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April Blue Chips – Part II: Minkah Fitzpatrick

Another week, another blowout loss for Miami. As the disastrous 2017 season circles the drain for another five weeks, the focus shifts to the long term improvement of the organization. With a top-10 draft pick more likely by the week, the Dolphins figure to be in a position to draft a blue chip player.

After allowing 18.5 points per game over the first six weeks of the season, the Miami defense has plummeted back to earth. Escorting the Ravens, Raiders, Panthers, Bucs and Patriots to 40, 27, 45, 30 and 35 points respectively, has raised some concerning red flags about this side of the ball.

The two most important positions for a defensive turn around are edge rusher, and perimeter cornerback. Later in the week, we will look at North Carolina State’s Bradley Chubb. For now, the focus is on Alabama corner, Minkah Fitzpatrick.

Nick Saban sends a small village to the NFL every spring, and his forte is in coaching up defensive backs. The position has been hit or miss at the next level, but Fitzpatrick might be the rarest breed of all.

Capable of playing any position in the secondary, Fitzpatrick is getting most of his 2017 work as a safety and slot corner. He fits the mold of a Miami defensive back for a variety of reasons:

1.) He fits the prototype – At 6’1’’, he has the length Miami requires at the position.

2.) Position flexibility – Miami is not privy to dime packages, but that could change. Fitzpatrick can play inside, outside or deep in zone coverage.

3.) He is a willing tackler – All good defenses have corners that can tackle on the edge. This might be Fitzpatrick’s best trait, and that’s saying something.

4.) Scheme diverse – His work in short zone coverage (quarters) shows his ability to pull the trigger and explode out of a backpedal. A rare combination, Fitzpatrick can also play man-up and challenge routes right at the line of scrimmage.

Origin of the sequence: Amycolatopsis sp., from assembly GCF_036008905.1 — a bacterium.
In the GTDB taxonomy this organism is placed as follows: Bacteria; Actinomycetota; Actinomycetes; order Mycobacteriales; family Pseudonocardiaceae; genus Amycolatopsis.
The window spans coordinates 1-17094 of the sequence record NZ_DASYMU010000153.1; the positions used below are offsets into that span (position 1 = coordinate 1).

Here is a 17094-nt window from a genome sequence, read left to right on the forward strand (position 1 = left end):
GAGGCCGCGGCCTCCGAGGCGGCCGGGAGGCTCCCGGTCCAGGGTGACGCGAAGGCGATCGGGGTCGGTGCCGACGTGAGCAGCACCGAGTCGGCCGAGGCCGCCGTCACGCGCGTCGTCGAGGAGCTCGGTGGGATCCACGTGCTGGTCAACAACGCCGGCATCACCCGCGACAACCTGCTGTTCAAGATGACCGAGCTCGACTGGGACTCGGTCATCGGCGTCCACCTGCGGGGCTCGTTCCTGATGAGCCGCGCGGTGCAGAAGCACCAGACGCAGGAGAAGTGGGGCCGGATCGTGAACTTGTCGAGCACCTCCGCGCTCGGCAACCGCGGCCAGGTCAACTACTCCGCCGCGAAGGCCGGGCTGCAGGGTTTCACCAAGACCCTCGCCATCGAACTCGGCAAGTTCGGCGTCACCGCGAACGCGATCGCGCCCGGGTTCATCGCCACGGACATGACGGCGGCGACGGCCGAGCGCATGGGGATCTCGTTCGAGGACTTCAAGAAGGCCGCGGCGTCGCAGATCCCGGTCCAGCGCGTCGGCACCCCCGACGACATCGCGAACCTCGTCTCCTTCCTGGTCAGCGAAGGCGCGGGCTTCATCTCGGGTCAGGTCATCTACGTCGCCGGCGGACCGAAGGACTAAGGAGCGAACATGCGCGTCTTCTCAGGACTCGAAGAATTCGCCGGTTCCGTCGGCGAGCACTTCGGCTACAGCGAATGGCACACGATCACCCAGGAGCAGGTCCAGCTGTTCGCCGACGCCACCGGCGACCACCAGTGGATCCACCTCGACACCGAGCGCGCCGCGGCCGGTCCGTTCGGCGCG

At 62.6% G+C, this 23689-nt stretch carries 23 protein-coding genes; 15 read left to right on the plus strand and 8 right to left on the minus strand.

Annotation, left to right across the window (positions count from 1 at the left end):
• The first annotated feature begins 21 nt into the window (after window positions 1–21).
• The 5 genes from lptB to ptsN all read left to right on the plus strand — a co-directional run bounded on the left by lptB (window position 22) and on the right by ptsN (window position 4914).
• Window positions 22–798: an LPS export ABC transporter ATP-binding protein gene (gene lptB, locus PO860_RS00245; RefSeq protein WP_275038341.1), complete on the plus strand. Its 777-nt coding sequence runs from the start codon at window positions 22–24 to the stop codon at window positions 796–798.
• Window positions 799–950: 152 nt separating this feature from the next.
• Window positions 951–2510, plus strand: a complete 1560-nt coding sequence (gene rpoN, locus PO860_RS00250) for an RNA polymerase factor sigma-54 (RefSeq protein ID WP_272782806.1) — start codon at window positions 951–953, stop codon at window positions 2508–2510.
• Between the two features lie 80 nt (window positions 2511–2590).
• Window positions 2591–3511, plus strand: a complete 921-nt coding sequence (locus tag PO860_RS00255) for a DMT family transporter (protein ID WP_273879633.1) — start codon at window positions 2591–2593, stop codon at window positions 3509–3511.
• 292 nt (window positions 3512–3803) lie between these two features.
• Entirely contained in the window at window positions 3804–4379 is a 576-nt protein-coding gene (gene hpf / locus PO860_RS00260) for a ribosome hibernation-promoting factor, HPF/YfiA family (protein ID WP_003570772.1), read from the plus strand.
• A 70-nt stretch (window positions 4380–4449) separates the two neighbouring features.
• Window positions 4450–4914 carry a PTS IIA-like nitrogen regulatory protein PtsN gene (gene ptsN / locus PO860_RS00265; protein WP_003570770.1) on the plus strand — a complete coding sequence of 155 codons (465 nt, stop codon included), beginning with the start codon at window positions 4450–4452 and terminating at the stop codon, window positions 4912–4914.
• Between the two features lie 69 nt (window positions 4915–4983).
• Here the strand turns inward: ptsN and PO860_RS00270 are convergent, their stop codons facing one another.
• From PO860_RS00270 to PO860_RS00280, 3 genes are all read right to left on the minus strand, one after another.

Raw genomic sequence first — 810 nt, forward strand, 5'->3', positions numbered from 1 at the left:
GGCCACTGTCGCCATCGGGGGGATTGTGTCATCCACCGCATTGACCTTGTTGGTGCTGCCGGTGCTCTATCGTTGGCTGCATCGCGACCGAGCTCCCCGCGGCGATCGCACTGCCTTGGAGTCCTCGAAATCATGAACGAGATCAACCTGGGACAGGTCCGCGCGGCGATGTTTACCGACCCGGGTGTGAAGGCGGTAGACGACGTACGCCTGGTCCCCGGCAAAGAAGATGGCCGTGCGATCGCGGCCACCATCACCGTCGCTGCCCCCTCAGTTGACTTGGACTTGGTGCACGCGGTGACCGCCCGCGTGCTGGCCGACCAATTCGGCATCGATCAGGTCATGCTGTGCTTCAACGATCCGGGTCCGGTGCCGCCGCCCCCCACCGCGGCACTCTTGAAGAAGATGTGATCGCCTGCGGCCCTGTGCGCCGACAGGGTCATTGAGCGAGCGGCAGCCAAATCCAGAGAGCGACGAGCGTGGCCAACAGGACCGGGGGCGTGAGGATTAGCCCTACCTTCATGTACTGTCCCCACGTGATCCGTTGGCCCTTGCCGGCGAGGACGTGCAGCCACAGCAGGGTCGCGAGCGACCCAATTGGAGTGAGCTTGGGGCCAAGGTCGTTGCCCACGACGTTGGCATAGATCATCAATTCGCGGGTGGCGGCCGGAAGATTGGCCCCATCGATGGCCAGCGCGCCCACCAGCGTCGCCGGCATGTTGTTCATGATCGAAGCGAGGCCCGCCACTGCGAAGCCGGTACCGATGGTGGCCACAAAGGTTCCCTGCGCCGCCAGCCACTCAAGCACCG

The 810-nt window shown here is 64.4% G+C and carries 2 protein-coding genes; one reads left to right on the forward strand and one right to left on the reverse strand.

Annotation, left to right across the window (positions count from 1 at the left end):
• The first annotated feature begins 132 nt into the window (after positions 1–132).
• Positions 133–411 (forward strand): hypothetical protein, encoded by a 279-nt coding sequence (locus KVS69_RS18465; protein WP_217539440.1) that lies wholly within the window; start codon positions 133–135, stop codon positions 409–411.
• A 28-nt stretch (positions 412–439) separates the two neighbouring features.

Wherever Alabama needed him, he accepted the challenge – and played at a high level.

In the 2016 National Championship game, he drew Hunter Renfro in the slot. He was tasked with taking tight end Jordan Leggett man-up. Against Arkansas earlier that season, he played boundary corner back. In that game, he was an absolute nuisance picking off two passes, creating havoc as a blitzer, and taking away one side of the field regularly.

Fitzpatrick’s technique, quick-twitch ability and aggressiveness makes him a fit for any system. He’s capable of playing off, or playing press. He can play underneath zone coverage. He can man-cover in the slot and he can blitz the edge. Frankly, it’d take less time to talk about the things he can’t do.

I’ll just let the GIFs do the talking.


Fitzpatrick has nine career interceptions, a handful of special teams tackles and a highlight reel packed full of impact plays. As far as impacting games at the NFL level goes, few positions carry more weight than a corner back.

If drafted by Miami, Fitzpatrick could be a 100% snap player from day one. He will cover kicks, he can kick inside and play the slot, he can be used as a chess piece in sub-packages (dime safety, slot corner) and he can play the perimeter.

Fitzpatrick uses a combination of burst out of his backpedal, sound technique and length and strength to make him scheme diverse.

Miami entered 2017 with a log-jam at the cornerback position. Tony Lippett was lost for the year in training camp, Byron Maxwell was cut, and Xavien Howard hasn’t put it together.

Fitzpatrick would be the best corner back on the roster just as soon as his name were hypothetically called on draft day.

Part 1: Saquon Barkley



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Travis is a lifelong Dolphins fan that bases his writing on film study and analytical statistics. His passion for football is rivaled only by his passion for journalism. Specializing in all things Miami Dolphins and quarterback play, Travis also owns and operates, a QB grading site.

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